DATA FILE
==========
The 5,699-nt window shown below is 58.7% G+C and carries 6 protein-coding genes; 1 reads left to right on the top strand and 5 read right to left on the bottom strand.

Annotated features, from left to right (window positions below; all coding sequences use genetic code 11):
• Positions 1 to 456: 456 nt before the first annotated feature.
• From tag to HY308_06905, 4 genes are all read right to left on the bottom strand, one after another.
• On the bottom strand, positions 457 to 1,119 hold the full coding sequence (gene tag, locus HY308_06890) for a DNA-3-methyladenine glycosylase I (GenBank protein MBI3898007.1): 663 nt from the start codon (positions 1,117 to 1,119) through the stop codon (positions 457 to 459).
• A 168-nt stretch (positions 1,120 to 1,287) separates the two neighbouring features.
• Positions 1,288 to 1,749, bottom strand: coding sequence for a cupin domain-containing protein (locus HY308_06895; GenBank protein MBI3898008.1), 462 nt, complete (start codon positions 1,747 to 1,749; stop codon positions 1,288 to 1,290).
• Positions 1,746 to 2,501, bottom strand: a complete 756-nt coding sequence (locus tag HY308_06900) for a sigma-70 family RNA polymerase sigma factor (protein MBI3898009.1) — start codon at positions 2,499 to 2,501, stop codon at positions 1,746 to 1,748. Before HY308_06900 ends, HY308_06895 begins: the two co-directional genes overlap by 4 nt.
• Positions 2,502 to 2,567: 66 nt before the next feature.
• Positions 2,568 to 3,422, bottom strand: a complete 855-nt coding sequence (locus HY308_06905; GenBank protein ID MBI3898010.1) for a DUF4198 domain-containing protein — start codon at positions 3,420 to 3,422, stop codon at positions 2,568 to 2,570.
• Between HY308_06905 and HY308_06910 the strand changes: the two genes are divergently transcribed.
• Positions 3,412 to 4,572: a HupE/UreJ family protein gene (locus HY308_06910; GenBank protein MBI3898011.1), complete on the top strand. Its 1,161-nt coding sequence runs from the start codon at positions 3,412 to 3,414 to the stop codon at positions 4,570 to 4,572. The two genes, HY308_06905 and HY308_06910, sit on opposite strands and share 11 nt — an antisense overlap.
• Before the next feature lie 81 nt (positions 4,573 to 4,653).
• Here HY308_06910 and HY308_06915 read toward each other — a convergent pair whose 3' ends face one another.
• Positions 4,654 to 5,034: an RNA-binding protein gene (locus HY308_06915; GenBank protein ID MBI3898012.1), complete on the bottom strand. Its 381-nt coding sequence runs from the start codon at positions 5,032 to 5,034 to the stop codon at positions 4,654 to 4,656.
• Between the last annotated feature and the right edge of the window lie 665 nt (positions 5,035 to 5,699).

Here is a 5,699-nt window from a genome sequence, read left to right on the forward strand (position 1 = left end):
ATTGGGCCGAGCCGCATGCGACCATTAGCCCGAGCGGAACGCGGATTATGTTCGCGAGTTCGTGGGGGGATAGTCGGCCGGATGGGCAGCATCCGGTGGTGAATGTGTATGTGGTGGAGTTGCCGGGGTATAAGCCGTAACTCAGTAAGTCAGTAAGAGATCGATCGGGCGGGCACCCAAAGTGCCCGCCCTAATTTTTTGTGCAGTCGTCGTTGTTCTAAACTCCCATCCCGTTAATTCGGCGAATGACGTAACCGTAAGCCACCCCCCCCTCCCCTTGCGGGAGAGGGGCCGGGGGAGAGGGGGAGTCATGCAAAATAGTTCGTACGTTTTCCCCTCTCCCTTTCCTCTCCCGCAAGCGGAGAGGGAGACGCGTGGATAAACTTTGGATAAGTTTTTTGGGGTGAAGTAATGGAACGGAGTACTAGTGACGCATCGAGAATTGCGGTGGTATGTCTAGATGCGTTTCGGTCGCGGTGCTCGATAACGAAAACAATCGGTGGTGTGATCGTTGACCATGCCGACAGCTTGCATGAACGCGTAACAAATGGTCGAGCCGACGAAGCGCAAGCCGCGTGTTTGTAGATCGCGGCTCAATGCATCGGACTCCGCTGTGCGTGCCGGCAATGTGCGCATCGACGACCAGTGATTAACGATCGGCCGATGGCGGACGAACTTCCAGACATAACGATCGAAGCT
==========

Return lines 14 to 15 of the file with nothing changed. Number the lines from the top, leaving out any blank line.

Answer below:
• Here HY308_06910 and HY308_06915 read toward each other — a convergent pair whose 3' ends face one another.
• Positions 4,654 to 5,034: an RNA-binding protein gene (locus HY308_06915; GenBank protein ID MBI3898012.1), complete on the bottom strand. Its 381-nt coding sequence runs from the start codon at positions 5,032 to 5,034 to the stop codon at positions 4,654 to 4,656.